So where will you be on Saturday 23 September? Peter Corr, co-founder of the National Rejoin March is convinced this year’s annual event in London will be “even bigger” than last year’s. Sadly, I’m not so sure.
I will be there. But I’m not finding the usual enthusiasm among many of my pro-Europe friends and family. Some think the Campaign’s slogan is wrong, that to ‘rejoin’ is backward-looking, that we need to be forward facing, carving out a new future and not seeming to reproach ‘the Leavers’. As Matthew d’Ancona noted: “A campaign that scolds voters will always fail.”
Others tell me the apocalyptic scenes of fire and storm we’ve seen this summer have diverted their finite campaigning energies on to the climate catastrophe, away from freedom of movement to freedom of survival. And yet another group have that dead-eyed British ‘What’s-the-point?’ shrug and you can see them being swallowed up by the slough of despond, that hopeless powerless resignation where we’ve lost trust in our leaders, our democracy, indeed in hope itself.
The narrative that is becoming worryingly normalised, and which I believe needs challenging, is the one which says ‘We won’t rejoin in my life time’ or ‘It’ll take another generation’. It’s true it will take some skilled negotiators to heal the festering wounds opened up between us and the EU by this Tory government.
It’s also probably true we will never be able to re-join on the same terms as we had before – although there are still politicians in the EU who might be prepared to argue our cause, remembering that we did actually once contribute quite a lot of skill, clout, and money to the European project.
Economic damage of Brexit
That being out of the European Union has done untold economic damage to the UK is now irrefutable. At last there is some acknowledgement of this in the media as businesses, farmers, fishermen and the travelling public tell their stories of excessive red tape, closed EU markets, supply problems and interminable queues. Statistics confirm their experiences, as d’Ancona points out: “In March, the Office for Budget Responsibility estimated that Brexit would slash 4% from the UK’s GDP (that’s £100bn less every year, or £40bn less for public services).”
We’ve also been diminished in the eyes of the world. Larry Summers, the former US treasury secretary has claimed that Brexit was a “historic economic error”. The lies spun, the trashing of legal agreements, the pursuance of embarrassing post-Brexit trade deals where we’ve given away more than we’ve gained – why should we accept that we have to wait another ten years or more to repair this damage?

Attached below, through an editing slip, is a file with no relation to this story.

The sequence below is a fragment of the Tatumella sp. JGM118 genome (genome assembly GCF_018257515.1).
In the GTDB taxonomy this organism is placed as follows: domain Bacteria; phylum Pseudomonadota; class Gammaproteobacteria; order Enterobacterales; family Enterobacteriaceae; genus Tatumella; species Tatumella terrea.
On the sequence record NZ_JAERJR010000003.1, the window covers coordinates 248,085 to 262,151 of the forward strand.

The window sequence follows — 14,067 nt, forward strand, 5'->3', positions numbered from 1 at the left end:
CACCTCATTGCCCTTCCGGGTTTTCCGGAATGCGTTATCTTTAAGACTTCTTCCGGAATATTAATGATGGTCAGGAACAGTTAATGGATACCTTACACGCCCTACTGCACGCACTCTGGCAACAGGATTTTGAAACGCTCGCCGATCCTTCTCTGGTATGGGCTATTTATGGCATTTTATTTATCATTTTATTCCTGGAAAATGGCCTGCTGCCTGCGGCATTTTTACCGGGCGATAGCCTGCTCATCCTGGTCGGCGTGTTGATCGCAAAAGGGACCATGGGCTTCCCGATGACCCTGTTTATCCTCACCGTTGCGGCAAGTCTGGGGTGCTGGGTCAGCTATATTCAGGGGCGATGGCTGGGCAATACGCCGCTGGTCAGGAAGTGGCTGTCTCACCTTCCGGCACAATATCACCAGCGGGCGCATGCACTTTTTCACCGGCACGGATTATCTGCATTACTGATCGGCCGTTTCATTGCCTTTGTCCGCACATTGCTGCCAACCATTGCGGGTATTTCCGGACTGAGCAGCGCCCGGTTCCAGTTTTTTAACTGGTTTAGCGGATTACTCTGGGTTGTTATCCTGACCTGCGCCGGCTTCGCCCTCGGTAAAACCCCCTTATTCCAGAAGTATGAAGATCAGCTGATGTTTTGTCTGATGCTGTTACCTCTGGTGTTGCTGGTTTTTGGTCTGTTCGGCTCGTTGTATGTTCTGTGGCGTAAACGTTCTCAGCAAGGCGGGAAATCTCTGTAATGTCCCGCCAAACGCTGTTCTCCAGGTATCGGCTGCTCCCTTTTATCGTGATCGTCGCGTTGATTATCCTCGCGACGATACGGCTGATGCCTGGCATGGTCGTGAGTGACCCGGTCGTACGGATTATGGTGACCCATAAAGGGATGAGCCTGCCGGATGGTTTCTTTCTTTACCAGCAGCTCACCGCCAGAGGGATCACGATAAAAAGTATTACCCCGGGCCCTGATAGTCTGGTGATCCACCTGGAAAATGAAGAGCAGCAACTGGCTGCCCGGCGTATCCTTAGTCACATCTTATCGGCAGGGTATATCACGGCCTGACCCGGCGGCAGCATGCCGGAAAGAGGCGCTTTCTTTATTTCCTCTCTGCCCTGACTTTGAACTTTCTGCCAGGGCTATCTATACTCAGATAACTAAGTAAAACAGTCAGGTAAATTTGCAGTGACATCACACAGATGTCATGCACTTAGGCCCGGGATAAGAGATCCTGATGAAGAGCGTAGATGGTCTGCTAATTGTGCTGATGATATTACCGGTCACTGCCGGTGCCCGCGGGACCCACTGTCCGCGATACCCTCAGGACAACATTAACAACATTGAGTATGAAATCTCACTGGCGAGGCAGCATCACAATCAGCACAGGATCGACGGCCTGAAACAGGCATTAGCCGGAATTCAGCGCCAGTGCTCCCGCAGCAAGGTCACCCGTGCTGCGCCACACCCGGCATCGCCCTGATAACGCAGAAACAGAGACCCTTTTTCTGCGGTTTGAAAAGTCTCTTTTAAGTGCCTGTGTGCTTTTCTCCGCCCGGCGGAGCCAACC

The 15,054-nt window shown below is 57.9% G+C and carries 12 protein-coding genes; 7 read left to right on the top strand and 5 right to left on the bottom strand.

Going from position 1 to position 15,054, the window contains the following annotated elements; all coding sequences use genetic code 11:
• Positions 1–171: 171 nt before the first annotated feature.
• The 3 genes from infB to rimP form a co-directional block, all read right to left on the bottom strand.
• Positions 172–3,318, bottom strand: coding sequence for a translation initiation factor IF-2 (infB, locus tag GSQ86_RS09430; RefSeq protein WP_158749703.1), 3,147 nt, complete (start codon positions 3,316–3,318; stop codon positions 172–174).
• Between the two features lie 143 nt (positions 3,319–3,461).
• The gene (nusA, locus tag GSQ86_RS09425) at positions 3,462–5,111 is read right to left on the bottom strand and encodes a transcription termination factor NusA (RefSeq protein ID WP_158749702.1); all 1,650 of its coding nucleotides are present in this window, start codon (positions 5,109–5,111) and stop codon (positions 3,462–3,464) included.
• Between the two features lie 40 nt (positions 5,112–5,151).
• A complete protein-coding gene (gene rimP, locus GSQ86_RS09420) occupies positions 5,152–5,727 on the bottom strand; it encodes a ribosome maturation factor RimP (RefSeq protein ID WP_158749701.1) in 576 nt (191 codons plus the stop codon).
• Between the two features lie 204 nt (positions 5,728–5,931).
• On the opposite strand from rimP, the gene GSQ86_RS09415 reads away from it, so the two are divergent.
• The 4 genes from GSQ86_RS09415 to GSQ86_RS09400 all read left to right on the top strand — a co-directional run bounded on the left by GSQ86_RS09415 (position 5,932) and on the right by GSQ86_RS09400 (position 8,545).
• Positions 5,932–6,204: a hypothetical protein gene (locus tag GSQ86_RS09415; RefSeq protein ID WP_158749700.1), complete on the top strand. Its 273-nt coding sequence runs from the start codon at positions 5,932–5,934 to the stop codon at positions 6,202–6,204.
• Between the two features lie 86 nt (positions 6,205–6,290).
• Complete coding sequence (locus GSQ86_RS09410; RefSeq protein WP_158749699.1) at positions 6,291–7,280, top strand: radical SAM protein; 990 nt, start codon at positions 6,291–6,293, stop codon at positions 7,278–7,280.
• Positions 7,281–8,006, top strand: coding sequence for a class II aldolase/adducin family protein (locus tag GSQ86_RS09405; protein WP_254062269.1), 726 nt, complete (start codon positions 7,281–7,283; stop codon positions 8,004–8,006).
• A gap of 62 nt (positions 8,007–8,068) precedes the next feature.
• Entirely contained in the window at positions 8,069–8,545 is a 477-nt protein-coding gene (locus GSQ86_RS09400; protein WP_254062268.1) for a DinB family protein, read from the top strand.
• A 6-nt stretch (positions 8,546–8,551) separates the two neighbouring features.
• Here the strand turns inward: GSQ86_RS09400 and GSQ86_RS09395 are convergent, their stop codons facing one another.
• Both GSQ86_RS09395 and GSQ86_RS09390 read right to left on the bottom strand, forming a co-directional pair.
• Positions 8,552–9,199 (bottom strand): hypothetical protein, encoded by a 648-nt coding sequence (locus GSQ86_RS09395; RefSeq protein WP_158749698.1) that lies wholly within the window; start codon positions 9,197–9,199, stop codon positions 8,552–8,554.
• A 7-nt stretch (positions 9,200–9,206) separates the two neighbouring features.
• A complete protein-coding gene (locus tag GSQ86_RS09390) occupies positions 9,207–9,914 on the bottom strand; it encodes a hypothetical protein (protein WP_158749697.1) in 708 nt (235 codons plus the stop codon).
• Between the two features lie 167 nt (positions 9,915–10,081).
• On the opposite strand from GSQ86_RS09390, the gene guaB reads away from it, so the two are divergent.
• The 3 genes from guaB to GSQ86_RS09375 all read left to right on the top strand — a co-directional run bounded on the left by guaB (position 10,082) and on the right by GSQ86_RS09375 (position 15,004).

Polarised but also politicised
I am fully behind Peter Corr when he says that the campaign will continue until the UK is back in the EU. Of course, I’m angry and disappointed that there will be none of our political leaders joining us on 23 September. I feel furious with Starmer for leaving us with no political home, but other leaders and inspirational role models have filled the vacuum, such as Alistair Campbell (I love the podcast he does with another pro-European Rory Stewart); Phil Moorhouse (who knew Scunthorpe could produce such an informed, politically astute, entertaining star?); Gina Miller (such brave perseverance, including building a new rejoin EU party); and Carol Vorderman (my mother’s fave on Countdown has re-invented herself – people are full of surprises!).
Our society may be more polarised because of the destruction and division the Tories have been heaping upon us, but we are, I’d argue, more politicised too, Leavers and Remainers alike. The rise of alternative media such as The New European and even our own Bylines network was a response to the defeat in the Brexit referendum. We will be going into subsequent campaigns better mobilised, more informed.
An actual Brexit benefit
There is now a mine of information gathered by pro-Europeans about public attitudes and what messages hit home in the argument for re-joining the EU. For example, we know a vague public concern about ‘immigration’ was exploited by the Leave campaign. Since Brexit, however, people think more positively about immigration (now there’s a Brexit Benefit!).
In 2012, just 24 per cent agreed with the statement ‘Immigrants’ skills and labour are necessary to help Britain’s economic recovery’. In 2022 that figure had risen to 53 per cent as the myth equating immigration with welfare tourism has been challenged. This shift of attitude can be harnessed in the fight for the restoration of our freedom of movement. Freedom of movement, that is the rights of goods and services, investment and workers to move freely across borders, would follow if we stayed out of the EU but returned to the single market.
Banging on about Brexit
We must keep banging on about the damage to trade and the economic harms of Brexit, as it is these that are felt by all of us. Holiday chaos at airports and ferry terminals, expensive European pet travel, restrictions on our children’s abilities to work as au pairs and in French ski chalets may well wind up the more privileged of us, but such concerns cut no ice with families struggling to make ends meet.
YouGov’s latest figures show that 73 per cent of Leavers would still vote to leave the EU, and it is this statistic which informs Starmer’s refusal to acknowledge the act of self-harm that is Brexit. But the UK could join something akin to the single market (with the benefits of mutual freedom of movement) without Brexit betrayal.
There are beginning to be incremental piecemeal negotiations with Europe, for example, the government has just agreed a bespoke deal with the EU to rejoin the scientific research programme Horizon. Hopefully the Erasmus scheme will be next. In the meantime, I will do what I can to represent the 60 per cent who now want to rejoin the EU.
Please join me on Saturday 23 September for the second National Rejoin March. Let our voices be heard.